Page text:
One neighbor states the rules had been amended to exclude pets a number of years ago. This is the only member left from the previous board. He is no longer involved with the board because he didn’t need to pay condo fees because he was “managing the association.” He has not attended the annual condo meetings since a management company was brought on. We have had a managementcompany for the last seven years. The management company was not aware of any changes made to the rules and we all believed we had the most recent rules and regulations.
Where do I stand with my dog? The current board has no problem with the dog. How should I respond to my difficult neighbor? I’m not sure if he’s right or wrong on the dog regulations. Ingeneral, how should you handle former board members who try to lay down the law as if they were still in office?
— Hounded in MA
In Massachusetts, board-promulgated rules may govern the details of the use and operation of the common areas only, by statute. A number of cases over the years have crystallized the extent to which board-enacted rules may effectively restrictkeeping pets within individual units – typically distinguishing those cases where either the master deed or the bylaws reference the restriction specifically in some fashion.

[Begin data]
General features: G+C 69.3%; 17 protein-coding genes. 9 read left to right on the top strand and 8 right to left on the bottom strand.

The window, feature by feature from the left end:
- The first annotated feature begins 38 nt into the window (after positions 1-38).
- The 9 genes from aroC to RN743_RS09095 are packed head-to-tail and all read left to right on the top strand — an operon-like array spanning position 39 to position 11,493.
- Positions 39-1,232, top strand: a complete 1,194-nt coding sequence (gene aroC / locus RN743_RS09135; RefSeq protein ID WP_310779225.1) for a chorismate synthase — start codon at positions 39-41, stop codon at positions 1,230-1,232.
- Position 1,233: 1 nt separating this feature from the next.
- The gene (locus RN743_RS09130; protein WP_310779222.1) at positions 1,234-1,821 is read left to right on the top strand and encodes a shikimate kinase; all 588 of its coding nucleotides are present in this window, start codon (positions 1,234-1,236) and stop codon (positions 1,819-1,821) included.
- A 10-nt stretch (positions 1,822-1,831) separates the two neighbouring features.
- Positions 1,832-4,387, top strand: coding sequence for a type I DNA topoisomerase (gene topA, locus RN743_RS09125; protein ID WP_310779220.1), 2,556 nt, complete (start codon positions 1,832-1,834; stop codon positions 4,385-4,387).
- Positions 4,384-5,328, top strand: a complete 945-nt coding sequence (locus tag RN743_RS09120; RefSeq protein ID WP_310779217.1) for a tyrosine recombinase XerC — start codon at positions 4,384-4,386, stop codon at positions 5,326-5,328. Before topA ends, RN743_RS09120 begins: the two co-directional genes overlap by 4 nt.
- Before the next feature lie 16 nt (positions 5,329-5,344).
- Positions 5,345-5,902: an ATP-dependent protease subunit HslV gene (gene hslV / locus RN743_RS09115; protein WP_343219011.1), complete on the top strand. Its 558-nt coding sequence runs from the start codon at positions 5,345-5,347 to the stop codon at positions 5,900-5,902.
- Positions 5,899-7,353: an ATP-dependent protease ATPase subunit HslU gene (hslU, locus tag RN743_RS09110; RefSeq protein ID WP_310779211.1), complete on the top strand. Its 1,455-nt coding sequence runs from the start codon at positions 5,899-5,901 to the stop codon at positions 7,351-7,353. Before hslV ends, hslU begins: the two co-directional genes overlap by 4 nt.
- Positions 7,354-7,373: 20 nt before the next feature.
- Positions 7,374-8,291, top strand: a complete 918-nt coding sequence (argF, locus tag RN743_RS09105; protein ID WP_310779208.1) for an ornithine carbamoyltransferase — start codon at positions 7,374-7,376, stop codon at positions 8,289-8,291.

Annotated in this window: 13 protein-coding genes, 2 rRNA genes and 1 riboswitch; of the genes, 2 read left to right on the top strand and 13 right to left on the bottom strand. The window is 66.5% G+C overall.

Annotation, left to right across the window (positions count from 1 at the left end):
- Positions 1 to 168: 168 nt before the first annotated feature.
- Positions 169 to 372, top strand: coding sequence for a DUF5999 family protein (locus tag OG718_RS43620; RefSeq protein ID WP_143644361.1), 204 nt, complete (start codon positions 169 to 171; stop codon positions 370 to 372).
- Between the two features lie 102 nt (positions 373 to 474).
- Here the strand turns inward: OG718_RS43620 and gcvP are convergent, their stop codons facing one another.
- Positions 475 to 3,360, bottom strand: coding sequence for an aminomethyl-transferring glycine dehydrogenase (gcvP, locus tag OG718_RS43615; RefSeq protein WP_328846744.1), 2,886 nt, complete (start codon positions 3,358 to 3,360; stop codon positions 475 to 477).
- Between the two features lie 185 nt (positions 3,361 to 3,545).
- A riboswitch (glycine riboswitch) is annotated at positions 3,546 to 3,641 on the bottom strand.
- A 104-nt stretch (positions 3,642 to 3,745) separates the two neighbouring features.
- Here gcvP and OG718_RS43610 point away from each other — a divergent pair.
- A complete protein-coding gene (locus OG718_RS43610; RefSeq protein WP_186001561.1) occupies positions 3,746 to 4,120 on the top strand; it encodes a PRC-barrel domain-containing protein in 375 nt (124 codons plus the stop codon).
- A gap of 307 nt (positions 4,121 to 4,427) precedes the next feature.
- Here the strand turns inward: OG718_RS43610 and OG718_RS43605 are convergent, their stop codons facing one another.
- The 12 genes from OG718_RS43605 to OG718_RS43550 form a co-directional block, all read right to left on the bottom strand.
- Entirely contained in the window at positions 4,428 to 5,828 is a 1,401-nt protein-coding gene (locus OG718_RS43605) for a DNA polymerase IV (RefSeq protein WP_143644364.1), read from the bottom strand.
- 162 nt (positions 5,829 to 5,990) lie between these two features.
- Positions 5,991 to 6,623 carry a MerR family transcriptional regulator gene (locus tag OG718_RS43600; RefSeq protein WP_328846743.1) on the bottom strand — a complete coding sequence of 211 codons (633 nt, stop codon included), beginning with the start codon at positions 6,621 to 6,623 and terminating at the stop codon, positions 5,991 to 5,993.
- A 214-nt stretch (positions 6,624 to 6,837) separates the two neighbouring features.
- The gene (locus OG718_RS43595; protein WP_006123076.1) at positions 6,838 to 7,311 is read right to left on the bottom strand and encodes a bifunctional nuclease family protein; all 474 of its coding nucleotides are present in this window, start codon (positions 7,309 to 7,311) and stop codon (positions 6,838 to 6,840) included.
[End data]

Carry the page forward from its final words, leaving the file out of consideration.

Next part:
So, the facts of each case are extremely important. You should check the specific restrictions stated in your condominium’s master deed and bylaws – as recorded at the Registry of Deeds. If the pet restrictionappears (or was referenced) in either the recorded master deed or bylaws, then the corresponding board-enacted restriction would probably be enforceable.
Otherwise a mere board-enacted rule restricting pets within units would probablynot be enforceable.
You won’t go wrong by relying on the recorded documents as amended over time – whether it be to reconcile your pet-related issue, or in dealing with formerboard members.
— Joe Saurino, Esq.